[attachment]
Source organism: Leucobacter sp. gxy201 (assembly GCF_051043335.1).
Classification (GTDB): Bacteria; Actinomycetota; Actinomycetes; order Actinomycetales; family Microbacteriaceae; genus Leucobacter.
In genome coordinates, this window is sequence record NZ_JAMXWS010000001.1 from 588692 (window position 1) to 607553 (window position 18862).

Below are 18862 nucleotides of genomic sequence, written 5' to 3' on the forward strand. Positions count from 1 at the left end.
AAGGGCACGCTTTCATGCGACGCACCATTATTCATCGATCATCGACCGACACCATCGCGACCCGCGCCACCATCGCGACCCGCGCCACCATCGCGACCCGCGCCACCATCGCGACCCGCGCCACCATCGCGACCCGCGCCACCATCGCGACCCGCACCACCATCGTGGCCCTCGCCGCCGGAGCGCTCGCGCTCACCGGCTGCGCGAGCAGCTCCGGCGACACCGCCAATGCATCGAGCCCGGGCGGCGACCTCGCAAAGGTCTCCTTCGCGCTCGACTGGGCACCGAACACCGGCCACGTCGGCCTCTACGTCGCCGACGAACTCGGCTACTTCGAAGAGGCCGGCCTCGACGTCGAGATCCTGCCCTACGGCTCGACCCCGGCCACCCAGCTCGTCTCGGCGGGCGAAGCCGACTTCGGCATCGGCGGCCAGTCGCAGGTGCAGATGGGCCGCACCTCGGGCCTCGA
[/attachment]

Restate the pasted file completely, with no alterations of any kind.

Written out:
Source organism: Leucobacter sp. gxy201 (assembly GCF_051043335.1).
Classification (GTDB): Bacteria; Actinomycetota; Actinomycetes; order Actinomycetales; family Microbacteriaceae; genus Leucobacter.
In genome coordinates, this window is sequence record NZ_JAMXWS010000001.1 from 588692 (window position 1) to 607553 (window position 18862).

Below are 18862 nucleotides of genomic sequence, written 5' to 3' on the forward strand. Positions count from 1 at the left end.
AAGGGCACGCTTTCATGCGACGCACCATTATTCATCGATCATCGACCGACACCATCGCGACCCGCGCCACCATCGCGACCCGCGCCACCATCGCGACCCGCGCCACCATCGCGACCCGCGCCACCATCGCGACCCGCGCCACCATCGCGACCCGCACCACCATCGTGGCCCTCGCCGCCGGAGCGCTCGCGCTCACCGGCTGCGCGAGCAGCTCCGGCGACACCGCCAATGCATCGAGCCCGGGCGGCGACCTCGCAAAGGTCTCCTTCGCGCTCGACTGGGCACCGAACACCGGCCACGTCGGCCTCTACGTCGCCGACGAACTCGGCTACTTCGAAGAGGCCGGCCTCGACGTCGAGATCCTGCCCTACGGCTCGACCCCGGCCACCCAGCTCGTCTCGGCGGGCGAAGCCGACTTCGGCATCGGCGGCCAGTCGCAGGTGCAGATGGGCCGCACCTCGGGCCTCGA